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Background: Neoadjuvant chemotherapy (NAC) is a crucial component in the management of tongue-based locally advanced squamous cell carcinoma (LASCC) due to its ability to decrease tumor mass and facilitate free tissue transplantation. The utilization of adjuvant radiation and chemotherapy has been observed to decelerate the progression of post-operative tumor growth. Probability of free flap failure is elevated. Post-operative complications and the long-term functional outcomes of speaking, salivation, and swallowing determine the quality of free flaps.
Methods: A retrospective review of tongue LASCC patients who underwent NAC followed by glossectomy and free tissue transfer from 2015 to 2018. Tongue functional outcomes of speaking, swallowing, and salivation were assessed using FACE-Q scale in 3 times follow-up period.
Result: This study included 7 patients who underwent tongue reconstruction. Treatment modalities were based on tumor presentation, with 4 patients (57.1%) receiving Taxane, 5-Fluorouracil, and Paclitaxel/Doclitaxel (TPF), and 3 patients (42.1%) receiving Paclitaxel and 5-Fluorouracil (PF). Tongue reconstruction utilized the radial forearm free flap in 5 patients (71.4%) and the anterolateral thigh free flap in 2 patients (28.6%). Intraoperatively, NAC had no impact on the integrity of small and reliable donor vessels. Three patients died from tumor metastases after the second follow-up assessment, while one patient was lost to follow-up. The study found no significant association between chemotherapy dosage and free flap vitality (P = 0.629). FACE-Q assessments revealed moderate to low scores in speaking, eating, and drinking outcomes.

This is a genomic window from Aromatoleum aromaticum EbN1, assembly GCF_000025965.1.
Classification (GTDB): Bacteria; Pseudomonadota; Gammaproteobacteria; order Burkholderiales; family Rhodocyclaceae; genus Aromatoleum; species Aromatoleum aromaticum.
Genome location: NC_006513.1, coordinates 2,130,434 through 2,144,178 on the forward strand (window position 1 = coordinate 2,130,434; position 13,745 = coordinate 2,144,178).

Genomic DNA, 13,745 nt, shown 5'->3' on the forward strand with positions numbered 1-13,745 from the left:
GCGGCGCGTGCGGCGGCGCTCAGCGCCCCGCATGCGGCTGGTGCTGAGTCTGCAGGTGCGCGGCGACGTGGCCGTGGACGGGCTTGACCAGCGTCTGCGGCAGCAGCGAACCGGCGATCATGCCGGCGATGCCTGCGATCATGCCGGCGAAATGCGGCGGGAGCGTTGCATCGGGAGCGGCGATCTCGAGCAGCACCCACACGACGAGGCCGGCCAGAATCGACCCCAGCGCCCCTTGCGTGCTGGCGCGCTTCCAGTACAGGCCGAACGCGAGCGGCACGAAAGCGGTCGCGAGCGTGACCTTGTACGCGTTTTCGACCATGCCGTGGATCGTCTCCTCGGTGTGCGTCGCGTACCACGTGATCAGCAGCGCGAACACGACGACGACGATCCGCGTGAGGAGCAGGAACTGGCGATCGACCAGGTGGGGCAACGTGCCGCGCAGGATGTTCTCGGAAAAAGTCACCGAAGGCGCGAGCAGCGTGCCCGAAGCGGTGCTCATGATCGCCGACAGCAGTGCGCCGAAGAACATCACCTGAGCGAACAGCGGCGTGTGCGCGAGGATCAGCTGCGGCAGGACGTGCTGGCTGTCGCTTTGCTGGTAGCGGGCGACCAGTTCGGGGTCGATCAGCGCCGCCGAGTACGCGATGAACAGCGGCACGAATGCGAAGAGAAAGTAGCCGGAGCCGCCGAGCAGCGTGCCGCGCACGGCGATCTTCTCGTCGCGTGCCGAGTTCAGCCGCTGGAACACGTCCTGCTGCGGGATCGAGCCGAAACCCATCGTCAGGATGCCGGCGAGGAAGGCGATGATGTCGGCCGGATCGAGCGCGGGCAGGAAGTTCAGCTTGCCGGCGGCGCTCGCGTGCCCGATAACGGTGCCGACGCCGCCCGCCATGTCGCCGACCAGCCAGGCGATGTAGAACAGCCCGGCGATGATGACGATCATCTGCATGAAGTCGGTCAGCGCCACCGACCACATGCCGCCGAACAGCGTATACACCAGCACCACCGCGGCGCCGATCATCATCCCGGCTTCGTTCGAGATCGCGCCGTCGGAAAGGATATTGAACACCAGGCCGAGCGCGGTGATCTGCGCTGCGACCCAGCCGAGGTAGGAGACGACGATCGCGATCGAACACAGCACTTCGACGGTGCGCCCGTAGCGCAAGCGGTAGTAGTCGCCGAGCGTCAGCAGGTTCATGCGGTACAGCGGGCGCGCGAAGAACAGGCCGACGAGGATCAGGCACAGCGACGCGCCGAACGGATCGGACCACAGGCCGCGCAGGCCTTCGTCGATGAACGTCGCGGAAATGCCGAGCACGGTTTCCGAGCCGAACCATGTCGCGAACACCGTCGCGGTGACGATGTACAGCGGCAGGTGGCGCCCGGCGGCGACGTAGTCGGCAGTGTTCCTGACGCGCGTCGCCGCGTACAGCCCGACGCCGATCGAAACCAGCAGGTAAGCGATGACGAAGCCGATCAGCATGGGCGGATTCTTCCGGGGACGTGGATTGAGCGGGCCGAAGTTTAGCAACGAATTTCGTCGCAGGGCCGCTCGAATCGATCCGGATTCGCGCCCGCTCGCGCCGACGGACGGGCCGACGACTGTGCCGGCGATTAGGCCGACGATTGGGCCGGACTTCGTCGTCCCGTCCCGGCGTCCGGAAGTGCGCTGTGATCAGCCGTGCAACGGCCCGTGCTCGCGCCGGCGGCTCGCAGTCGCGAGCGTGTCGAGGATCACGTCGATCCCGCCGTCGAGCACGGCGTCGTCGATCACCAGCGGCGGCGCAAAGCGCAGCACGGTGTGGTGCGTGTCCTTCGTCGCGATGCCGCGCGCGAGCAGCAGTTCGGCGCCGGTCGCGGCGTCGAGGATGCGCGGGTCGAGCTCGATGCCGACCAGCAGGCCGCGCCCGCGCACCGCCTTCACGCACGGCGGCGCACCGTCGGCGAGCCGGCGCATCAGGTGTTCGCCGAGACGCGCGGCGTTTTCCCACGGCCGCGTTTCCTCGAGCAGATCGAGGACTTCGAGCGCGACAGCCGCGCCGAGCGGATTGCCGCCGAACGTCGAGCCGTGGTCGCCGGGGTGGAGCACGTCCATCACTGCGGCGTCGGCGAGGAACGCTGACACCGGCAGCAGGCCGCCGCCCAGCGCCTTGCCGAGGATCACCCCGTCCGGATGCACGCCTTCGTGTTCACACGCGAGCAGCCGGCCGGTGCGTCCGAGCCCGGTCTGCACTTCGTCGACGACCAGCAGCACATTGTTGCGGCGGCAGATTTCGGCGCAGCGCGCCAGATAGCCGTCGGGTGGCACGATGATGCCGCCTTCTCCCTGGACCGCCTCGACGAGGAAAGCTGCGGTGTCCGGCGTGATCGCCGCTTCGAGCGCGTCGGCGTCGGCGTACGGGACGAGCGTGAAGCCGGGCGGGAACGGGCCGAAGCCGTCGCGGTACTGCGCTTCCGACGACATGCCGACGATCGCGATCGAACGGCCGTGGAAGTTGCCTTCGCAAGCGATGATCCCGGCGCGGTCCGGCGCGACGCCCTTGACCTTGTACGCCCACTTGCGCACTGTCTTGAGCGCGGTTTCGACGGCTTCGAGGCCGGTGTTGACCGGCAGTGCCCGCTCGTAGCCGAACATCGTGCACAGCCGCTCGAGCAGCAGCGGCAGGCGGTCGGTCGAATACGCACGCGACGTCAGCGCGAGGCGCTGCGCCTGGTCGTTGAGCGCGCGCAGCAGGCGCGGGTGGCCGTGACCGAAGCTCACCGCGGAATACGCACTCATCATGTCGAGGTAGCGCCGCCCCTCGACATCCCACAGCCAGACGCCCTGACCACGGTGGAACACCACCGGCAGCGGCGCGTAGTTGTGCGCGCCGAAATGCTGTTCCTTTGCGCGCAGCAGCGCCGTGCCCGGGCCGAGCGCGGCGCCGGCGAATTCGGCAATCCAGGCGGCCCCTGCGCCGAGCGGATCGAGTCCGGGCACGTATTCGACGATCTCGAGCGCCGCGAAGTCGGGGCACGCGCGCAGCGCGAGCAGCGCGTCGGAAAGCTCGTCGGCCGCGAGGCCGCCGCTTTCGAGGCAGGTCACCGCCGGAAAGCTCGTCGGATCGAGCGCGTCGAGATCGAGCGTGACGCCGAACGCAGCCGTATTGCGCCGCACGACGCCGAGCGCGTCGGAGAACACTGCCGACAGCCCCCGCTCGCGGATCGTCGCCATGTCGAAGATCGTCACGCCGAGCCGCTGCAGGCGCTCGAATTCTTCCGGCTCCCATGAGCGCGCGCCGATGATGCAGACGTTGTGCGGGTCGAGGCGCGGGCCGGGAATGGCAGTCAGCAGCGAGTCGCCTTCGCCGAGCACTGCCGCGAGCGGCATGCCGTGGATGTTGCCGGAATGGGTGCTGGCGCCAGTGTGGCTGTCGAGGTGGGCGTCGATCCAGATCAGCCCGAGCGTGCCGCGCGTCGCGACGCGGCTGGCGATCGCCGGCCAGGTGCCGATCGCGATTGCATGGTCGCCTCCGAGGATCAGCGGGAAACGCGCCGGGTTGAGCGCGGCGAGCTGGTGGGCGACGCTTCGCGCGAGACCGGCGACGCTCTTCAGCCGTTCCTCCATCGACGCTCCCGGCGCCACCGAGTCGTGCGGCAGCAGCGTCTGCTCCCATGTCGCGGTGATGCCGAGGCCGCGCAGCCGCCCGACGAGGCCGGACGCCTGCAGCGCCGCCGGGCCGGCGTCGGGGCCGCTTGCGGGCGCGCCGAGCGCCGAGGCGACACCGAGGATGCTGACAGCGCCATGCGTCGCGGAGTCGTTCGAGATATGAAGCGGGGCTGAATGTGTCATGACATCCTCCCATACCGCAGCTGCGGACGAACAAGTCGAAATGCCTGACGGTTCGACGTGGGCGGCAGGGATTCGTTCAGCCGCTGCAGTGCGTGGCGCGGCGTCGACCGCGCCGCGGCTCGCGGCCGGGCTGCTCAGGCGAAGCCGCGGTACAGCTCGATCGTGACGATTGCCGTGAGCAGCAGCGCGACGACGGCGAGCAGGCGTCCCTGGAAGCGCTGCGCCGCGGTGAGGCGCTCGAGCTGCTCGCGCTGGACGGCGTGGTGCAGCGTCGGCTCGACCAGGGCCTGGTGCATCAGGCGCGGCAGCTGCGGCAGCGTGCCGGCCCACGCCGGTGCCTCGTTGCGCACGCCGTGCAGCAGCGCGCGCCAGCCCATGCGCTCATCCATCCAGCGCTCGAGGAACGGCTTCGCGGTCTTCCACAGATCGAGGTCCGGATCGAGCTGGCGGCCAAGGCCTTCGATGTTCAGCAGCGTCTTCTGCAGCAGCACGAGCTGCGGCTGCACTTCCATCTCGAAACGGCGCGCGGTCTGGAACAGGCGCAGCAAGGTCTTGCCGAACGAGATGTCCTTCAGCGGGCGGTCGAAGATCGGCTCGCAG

Conclusion: Tongue reconstruction after NAC in LASCC patients remains a challenging procedure for surgeons. While the consideration of surgical difficulties due to damage of the donor vessels demands a more structured pre-operative plan. No correlation between the exposure of NAC or AR to free flap complication as well as functional outcome.
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